Chronotropic incompetence (CI), an attenuated heart rate (HR) response to exercise, is associated with increased cardiovascular risk and overall mortality [1]; [2]; [3]; [4] ;  [5]. The prevalence of CI in patients with chronic heart failure (CHF) is between 20% and 70% [6]. The variability is a result of multiple definitions, the confounding effects of aging and medications, and different characteristics of study populations. CI is believed to reflect an underlying autonomic nervous system imbalance involving various factors and complex interactions [7] ;  [8]. HR at rest is regulated by the parasympathetic nervous system. In the initial stages of exercise, HR increases with withdrawal of vagal activity. On commencing exercise, sympathetic nerve activity increases gradually and becomes dominant at a stress load greater than the anaerobic threshold (AT). However, patients with CHF have sympathetic overactivity with β1-receptor downregulation and reduced myocardial sensitivity to β-agonists [9], which may in turn lead to a reduction in HR response to exercise [7]; [10] ;  [11].

Currently, β-blocker therapy is pivotal in the treatment of heart disease including chronic ischemic syndromes, acute coronary syndromes, and heart failure. In clinical trials, β-blockers have been shown to lead to long-term improvement in left ventricular function, slowing the progression of heart failure, and increasing life expectancy [12]. Paradoxically, although β-blockers may result in pharmacologically induced CI, they may have a less detrimental effect on exercise capacity and may even improve exercise performance. Dobre et al. found that a CI < 0.6 was associated with adverse clinical outcomes in CHF patients receiving β-blocker therapy in the HF-ACTION trial [13].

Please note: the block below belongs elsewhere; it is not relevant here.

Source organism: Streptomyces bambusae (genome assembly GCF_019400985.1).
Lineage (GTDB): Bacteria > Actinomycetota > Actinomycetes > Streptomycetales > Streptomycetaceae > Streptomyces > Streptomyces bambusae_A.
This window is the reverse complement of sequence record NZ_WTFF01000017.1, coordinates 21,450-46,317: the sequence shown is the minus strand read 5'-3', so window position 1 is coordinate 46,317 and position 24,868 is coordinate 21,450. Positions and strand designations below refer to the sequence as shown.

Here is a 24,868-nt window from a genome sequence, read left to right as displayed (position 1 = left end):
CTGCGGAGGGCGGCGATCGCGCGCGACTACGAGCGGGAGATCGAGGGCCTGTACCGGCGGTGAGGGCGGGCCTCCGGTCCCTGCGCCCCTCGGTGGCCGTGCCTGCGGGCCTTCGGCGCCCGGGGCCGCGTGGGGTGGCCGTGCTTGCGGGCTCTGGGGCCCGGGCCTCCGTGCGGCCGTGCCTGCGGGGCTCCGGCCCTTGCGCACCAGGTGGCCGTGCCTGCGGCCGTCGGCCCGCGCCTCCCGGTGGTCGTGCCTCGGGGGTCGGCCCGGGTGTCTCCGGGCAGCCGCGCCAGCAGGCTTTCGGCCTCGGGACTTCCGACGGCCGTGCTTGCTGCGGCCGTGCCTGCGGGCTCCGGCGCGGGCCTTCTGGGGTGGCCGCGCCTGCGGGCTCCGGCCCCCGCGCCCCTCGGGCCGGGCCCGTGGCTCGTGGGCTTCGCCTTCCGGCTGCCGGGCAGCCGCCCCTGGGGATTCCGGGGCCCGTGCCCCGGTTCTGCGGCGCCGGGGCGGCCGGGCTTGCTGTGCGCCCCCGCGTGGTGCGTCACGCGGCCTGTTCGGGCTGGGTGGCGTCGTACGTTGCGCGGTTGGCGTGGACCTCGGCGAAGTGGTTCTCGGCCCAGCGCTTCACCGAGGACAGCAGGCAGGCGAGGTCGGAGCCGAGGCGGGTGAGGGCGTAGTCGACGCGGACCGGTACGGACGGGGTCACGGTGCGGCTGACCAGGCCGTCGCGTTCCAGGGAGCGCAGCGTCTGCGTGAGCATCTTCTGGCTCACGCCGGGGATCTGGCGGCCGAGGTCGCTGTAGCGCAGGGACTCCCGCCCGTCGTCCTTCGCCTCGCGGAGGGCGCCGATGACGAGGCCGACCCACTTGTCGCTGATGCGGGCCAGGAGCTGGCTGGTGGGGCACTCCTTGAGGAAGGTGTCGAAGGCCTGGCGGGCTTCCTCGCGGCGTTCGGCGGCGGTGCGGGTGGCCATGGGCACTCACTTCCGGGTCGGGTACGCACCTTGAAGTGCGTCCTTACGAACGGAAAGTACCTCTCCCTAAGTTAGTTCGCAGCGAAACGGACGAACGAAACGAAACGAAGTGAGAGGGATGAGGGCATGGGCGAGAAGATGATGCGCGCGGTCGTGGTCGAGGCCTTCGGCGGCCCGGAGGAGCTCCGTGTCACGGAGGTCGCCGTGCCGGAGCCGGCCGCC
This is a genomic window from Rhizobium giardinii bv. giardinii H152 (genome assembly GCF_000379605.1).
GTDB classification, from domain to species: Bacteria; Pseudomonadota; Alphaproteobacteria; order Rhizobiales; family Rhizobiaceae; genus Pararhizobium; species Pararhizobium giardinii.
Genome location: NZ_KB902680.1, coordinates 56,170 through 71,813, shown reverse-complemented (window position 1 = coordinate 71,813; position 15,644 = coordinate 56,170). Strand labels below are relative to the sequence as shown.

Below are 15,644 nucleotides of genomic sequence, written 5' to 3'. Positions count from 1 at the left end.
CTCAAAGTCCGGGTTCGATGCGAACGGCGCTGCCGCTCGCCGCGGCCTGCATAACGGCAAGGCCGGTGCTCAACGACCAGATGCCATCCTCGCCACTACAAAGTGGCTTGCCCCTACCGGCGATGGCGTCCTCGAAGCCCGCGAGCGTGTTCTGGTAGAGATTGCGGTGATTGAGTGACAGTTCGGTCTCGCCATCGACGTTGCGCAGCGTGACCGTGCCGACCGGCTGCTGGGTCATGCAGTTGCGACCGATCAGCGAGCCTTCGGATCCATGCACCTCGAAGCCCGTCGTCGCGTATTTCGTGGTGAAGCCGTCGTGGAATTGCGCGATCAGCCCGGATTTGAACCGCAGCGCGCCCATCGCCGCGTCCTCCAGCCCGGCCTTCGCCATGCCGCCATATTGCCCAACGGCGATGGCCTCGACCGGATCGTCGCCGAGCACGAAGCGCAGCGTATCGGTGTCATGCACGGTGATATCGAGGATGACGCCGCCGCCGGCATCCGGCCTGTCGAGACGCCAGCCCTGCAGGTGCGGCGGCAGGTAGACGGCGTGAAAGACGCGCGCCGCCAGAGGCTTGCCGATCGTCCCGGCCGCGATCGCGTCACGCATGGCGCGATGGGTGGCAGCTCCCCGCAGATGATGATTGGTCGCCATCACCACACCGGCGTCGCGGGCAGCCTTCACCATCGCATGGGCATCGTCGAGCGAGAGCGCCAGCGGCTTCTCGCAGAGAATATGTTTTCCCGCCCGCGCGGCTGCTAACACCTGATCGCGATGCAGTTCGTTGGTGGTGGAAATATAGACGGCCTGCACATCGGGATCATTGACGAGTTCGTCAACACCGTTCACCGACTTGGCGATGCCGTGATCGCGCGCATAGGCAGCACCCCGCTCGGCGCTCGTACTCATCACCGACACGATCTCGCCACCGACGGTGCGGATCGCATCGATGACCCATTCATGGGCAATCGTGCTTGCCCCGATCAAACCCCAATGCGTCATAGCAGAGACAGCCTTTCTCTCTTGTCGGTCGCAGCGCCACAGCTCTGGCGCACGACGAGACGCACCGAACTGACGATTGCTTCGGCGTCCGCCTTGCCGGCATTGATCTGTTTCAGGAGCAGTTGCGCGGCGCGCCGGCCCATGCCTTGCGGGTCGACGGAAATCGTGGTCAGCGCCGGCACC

Wilkoff et al. [14] used expired gas analysis to more objectively evaluate CI on the basis of the relationship between HR and oxygen consumption (VO2) during exercise. In this approach, the metabolic chronotropic relationship (MCR; also known as the chronotropic index) is calculated from the ratio of the HR reserve to the metabolic reserve during submaximal exercise. The advantage of using MCR is that it adjusts for age, physical fitness, and functional capacity and appears to be unaffected by the exercise testing mode or protocol. This is accomplished using the following formula, in which metabolic equivalents (METS) = VO2 (in mL·kg− 1·min− 1)/3.5:

The aims of the present study were to evaluate changes in HR response during cardiopulmonary exercise testing (CPET) in patients undergoing cardiac rehabilitation, using MCR values calculated using the Wilkoff model, and to assess the effects of β-blockers.